By Attorney Ted Brown
November 22, 2013
50 years ago today, President John F. Kennedy was assassinated in Dallas, Texas. Kennedy was the 35th President of the United States and the youngest President ever to be elected at age of 43. However, he was the second youngest President to serve, following Theodore Roosevelt who took the Oath at age 42 after President William McKinley was assassinated in 1901.
Kennedy served as Lieutenant in the United States Navy, commanding a torpedo boat in the South Pacific during World War II. Upon his return home, he began his political career in 1947 after being elected by the State of Massachusetts to the House of Representatives. He was elected to the U.S. Senate in 1953 and served there until defeating Richard Nixon for the Presidency in 1960. Kennedy's campaign against Nixon was the first to feature a live television debate between the candidates which served to showcase Kennedy's charm and charisma.
Although brought to an abrupt and tragic end in 1963, his Presidency was marked by his tremendous leadership through many significant events including the Cuban Missile Crisis, the building of the Berlin Wall, the fight against the global expansion of Communism, a nationwide crackdown on organized crime, support for the Civil Rights movement as well as the birth of the space program and Kennedy's personal challenge to land a man on the moon by the end of the decade.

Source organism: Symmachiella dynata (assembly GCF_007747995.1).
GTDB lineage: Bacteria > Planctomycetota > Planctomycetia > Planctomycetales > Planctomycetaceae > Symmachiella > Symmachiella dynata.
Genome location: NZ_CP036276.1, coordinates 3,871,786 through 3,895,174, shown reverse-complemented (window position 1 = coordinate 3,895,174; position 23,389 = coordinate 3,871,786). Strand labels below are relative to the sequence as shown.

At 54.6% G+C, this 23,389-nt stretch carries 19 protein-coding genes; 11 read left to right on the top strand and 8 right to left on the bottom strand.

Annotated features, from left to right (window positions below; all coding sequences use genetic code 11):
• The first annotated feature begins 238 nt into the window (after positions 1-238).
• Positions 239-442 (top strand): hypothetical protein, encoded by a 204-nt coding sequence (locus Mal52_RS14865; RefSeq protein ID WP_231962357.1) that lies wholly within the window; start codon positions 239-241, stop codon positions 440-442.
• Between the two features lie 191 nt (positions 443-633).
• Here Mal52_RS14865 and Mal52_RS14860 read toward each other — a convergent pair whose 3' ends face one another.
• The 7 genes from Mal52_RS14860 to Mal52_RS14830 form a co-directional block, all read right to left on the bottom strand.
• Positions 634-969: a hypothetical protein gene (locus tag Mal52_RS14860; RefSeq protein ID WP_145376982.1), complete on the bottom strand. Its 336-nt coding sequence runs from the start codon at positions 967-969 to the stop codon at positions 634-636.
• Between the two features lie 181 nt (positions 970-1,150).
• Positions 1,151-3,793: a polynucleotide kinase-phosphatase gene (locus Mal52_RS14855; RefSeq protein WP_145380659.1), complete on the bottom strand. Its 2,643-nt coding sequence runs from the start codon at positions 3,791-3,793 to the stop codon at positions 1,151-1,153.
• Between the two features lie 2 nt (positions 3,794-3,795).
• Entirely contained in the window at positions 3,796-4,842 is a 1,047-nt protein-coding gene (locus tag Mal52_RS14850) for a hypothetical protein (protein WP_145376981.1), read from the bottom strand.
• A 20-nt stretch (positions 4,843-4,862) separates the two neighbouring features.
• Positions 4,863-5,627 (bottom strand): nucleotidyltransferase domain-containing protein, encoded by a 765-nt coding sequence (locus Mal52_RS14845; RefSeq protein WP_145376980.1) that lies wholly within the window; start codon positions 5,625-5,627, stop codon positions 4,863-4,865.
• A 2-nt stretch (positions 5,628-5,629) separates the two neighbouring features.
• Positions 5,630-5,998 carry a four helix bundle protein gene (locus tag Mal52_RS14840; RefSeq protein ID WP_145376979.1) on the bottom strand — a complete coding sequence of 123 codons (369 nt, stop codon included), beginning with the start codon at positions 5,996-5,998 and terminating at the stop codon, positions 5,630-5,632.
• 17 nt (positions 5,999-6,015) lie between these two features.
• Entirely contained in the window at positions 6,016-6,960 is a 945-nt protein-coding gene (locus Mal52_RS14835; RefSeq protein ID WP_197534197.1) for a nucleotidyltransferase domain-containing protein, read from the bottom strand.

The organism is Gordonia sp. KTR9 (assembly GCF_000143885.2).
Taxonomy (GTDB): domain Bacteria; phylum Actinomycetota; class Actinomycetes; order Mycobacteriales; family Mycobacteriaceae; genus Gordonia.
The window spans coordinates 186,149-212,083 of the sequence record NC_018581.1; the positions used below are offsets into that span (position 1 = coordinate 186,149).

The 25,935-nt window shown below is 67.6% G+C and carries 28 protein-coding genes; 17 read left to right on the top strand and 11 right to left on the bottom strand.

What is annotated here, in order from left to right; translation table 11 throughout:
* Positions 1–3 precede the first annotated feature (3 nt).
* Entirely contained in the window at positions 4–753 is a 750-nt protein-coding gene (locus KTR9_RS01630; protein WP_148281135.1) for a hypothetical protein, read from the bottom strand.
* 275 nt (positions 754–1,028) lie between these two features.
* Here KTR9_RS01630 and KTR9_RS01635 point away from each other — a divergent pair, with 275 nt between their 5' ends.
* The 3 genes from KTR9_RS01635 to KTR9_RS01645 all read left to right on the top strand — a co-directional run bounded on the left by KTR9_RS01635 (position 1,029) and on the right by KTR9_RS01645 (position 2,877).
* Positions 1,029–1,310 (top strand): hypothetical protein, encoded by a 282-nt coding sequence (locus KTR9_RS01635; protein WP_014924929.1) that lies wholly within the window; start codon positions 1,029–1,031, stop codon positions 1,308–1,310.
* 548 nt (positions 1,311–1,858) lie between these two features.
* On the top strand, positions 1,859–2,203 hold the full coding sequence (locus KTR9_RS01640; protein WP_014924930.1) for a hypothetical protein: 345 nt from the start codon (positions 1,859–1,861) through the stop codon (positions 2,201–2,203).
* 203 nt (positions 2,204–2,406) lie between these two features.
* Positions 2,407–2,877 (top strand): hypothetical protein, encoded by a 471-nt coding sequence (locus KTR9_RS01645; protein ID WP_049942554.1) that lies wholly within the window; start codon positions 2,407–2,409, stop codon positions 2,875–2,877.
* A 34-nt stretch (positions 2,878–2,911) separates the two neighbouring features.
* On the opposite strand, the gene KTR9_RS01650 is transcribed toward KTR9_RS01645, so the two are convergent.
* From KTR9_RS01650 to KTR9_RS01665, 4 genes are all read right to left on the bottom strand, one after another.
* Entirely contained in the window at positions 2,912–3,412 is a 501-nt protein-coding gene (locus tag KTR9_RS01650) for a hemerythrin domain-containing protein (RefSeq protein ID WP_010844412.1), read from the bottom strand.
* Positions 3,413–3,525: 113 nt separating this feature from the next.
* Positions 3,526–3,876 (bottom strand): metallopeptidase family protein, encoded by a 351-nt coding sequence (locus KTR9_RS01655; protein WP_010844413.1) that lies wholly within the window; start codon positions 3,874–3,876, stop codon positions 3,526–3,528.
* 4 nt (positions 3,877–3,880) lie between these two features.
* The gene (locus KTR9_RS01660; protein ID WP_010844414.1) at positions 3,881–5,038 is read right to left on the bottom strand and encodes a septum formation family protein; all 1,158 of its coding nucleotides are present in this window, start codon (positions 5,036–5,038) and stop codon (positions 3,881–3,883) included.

Kennedy was assassinated by Lee Harvey Oswald while driving through Dallas in a motorcade at 12:30 pm on November 22, 1963. Oswald fired three shots from the 5th floor of the Texas School Book Depository building located near Deely Plaza. One shot wounded Texas Governor John Connelly. The public assassination, together with the controversial and conspiracy-laden investigation that followed, has left a lasting and dark imprint on the American people. Many historians have described the event at the loss of our collective national innocence which led to much of the political turmoil of the 1960's and beyond.